He was the seventh and youngest son of Sir Jonathan Trelawny, 2nd Baronet, of Trelawny in the parish of Pelynt in Cornwall, patron of the nearby pocket borough of East Looe in Cornwall, by his wife Mary Seymour (born 1619), 6th daughter of Sir Edward Seymour, 2nd Baronet (c. 1580–1659) of Berry Pomeroy in Devon, great-grandson of Edward Seymour, 1st Duke of Somerset, Lord Protector of England and eldest brother of Queen Jane Seymour (d.1537), the third wife of King Henry VIII.
From 1678 to 1681 he was a lieutenant of foot in the Admiral’s Regiment. He then obtained a captain‘s commission in the 2nd Tangier Regiment, commanded by his brother Charles. Made a freeman of the City of Portsmouth in 1683 and of the Borough of East Looe in 1685, he was returned to Parliament in the latter year for West Looe as a Tory on the interest of his eldest brother, Sir Jonathan Trelawny, 3rd Baronet, Bishop of Bristol, Bishop of Exeter and Bishop of Winchester, “Bishop Trelawny”, best known for his role in the events leading up to the Glorious Revolution which are referenced in the Cornish anthem The Song of the Western Men. In 1687 he was appointed to the commission of the peace for Cornwall.
During the Glorious Revolution, Charles, with a number of officers and men, including Henry, went over to William of Orange. Both Charles and Henry were returned to the Convention Parliament for East Looe, sitting as Tories. Both served as commissioners for assessment in Cornwall and Devon from 1689 to 1690.
Both brothers were again returned for East Looe as Court Tories in 1690, and continued to sit for the borough until 1698. In early 1692 Charles Trelawny resigned the colonelcy of The Queen Consort’s Regiment of Foot (the former 2nd Tangier Regiment) in protest over King William’s supposed partiality to foreign officers, and Henry replaced him as colonel. He left with the regiment to campaign in Flanders in March, and as a result came to be regarded as a court supporter in Parliament. Trelawny was again absent from Parliament in 1693 with his regiment in Flanders, where they fought at the Battle of Landen. In November 1693 Trelawny was appointed Vice-Admiral of South Cornwall in place of his elder brother, Bishop Trelawny. In this post, he was active in raising men for naval service over the next few years. While generally a court supporter, he was thought likely to oppose the proposed Council of Trade in the 1696 session. He signed the Association Oath and, unlike his brother, supported fixing the guinea at 22shillings. In 1696 he was a commissioner for receiving subscriptions to the abortive land bank project.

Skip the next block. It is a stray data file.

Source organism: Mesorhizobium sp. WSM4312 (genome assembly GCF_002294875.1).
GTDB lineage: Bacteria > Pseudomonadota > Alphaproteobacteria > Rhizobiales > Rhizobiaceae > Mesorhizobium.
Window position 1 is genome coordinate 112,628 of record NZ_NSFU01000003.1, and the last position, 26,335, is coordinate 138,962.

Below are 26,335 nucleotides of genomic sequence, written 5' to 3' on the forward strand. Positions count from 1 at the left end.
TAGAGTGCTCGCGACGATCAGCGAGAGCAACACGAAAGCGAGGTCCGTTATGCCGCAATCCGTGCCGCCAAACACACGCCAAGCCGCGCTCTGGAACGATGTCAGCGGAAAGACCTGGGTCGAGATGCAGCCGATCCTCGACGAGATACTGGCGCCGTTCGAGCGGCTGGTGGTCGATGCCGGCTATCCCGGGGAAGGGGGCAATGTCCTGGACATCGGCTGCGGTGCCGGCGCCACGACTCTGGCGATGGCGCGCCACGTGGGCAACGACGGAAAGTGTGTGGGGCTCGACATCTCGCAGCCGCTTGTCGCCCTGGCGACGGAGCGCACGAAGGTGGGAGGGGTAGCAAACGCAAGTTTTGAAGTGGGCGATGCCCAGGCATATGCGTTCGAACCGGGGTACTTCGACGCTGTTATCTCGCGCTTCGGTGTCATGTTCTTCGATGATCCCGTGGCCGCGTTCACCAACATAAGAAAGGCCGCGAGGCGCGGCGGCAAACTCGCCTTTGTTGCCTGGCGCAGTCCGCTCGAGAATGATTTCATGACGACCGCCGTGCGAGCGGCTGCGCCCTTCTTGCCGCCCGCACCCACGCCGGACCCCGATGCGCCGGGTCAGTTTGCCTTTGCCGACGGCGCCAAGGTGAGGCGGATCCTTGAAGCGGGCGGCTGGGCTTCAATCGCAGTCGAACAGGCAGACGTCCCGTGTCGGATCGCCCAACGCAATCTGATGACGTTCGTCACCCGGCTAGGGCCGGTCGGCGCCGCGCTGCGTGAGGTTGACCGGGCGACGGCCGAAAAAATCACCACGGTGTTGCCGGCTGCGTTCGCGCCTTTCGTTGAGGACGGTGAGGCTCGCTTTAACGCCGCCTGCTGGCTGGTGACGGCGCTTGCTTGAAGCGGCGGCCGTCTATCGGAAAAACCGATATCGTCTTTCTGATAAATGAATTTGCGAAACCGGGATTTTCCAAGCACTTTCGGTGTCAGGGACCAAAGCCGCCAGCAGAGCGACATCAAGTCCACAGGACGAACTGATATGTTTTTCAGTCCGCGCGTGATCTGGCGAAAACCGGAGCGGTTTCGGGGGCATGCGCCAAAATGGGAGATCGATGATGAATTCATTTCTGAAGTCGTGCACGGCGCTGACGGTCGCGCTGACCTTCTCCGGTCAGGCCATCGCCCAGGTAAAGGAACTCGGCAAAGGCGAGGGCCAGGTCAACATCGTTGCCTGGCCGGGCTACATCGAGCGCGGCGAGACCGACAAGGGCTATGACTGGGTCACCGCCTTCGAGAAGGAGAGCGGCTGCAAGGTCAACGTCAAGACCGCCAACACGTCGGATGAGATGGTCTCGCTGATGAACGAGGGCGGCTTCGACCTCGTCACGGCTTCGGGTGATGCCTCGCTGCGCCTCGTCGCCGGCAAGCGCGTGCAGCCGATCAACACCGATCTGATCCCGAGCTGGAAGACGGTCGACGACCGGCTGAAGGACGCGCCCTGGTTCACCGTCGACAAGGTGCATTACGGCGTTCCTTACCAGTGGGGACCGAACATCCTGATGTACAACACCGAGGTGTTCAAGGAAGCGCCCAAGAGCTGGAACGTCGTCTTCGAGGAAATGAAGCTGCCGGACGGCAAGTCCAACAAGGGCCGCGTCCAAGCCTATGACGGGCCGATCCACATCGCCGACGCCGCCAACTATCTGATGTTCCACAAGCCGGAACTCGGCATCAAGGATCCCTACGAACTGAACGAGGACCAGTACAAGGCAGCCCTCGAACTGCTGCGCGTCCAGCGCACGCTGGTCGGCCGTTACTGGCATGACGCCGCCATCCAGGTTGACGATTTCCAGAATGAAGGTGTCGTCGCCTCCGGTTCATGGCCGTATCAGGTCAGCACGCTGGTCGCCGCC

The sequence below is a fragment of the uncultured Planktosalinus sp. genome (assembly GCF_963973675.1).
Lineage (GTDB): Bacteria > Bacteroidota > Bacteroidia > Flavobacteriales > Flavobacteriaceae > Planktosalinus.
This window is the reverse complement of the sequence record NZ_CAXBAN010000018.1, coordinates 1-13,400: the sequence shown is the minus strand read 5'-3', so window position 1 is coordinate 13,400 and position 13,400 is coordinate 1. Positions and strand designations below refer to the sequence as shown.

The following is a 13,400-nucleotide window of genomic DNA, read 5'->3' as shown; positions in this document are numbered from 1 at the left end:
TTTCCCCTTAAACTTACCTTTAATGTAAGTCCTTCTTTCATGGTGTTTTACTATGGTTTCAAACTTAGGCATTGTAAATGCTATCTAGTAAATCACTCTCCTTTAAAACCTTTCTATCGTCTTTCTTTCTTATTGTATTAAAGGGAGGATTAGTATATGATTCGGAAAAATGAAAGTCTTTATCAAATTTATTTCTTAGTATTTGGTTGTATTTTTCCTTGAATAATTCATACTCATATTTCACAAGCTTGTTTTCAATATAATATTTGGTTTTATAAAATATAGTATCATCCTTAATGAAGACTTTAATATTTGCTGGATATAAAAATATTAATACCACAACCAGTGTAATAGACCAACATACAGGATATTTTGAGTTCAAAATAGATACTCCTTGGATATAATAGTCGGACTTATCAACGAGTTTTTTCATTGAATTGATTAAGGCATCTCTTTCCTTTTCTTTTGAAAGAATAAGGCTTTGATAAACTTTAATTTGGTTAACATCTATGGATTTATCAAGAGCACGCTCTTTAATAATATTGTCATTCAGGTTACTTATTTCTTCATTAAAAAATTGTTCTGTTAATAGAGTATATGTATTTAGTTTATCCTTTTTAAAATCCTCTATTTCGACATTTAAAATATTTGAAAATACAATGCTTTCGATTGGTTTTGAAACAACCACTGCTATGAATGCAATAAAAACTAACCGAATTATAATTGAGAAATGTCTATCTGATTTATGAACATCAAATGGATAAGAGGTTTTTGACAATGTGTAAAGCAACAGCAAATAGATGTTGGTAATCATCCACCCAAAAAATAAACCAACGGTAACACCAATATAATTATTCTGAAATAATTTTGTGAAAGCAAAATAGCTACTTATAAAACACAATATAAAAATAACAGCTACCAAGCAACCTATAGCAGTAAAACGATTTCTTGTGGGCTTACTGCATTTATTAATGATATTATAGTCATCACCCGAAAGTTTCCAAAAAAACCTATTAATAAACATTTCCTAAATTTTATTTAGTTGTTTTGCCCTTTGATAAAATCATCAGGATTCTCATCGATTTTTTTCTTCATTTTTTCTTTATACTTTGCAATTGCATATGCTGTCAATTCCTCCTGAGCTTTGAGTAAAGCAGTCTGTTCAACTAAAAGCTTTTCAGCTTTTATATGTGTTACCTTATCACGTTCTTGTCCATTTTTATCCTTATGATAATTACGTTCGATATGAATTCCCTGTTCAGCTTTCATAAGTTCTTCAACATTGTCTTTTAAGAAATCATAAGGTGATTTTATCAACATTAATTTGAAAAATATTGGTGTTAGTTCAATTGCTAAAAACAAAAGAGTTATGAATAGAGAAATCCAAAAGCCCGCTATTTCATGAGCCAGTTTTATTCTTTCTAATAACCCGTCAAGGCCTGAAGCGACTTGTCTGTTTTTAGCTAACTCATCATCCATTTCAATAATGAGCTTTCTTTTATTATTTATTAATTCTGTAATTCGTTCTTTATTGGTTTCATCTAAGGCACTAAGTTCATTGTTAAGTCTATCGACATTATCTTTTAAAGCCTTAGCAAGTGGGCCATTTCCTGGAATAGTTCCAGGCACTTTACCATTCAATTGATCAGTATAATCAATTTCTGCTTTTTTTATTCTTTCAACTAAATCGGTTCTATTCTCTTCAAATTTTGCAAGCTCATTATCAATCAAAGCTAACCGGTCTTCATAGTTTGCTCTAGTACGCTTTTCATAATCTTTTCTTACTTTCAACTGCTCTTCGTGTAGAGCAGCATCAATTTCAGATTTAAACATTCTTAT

Trelawny took part in the 1696 and 1697 campaigns in Flanders, and was promoted to brigadier-general during the former. In the autumn of 1698 he and Charles were again returned for East Looe, and Charles was also returned for Plymouth, where he served as Governor of Plymouth and for which he preferred to sit. Their first cousin Sir Henry Seymour, 1st Baronet replaced Charles at East Looe in a by-election in January 1699. Henry opposed the bill for disbanding much of the standing army in 1699, although his regiment was not affected. He went on half-pay in March 1700.
In February 1701 he was returned with Charles for Plymouth, allowing Francis Godolphin to take the seat at East Looe. By 1701 he had been appointed a Justice of the Peace for Devon. He opposed preparations for the English entry into the War of the Spanish Succession, but died on 8 January 1702. A large funeral was held for him at Plymouth.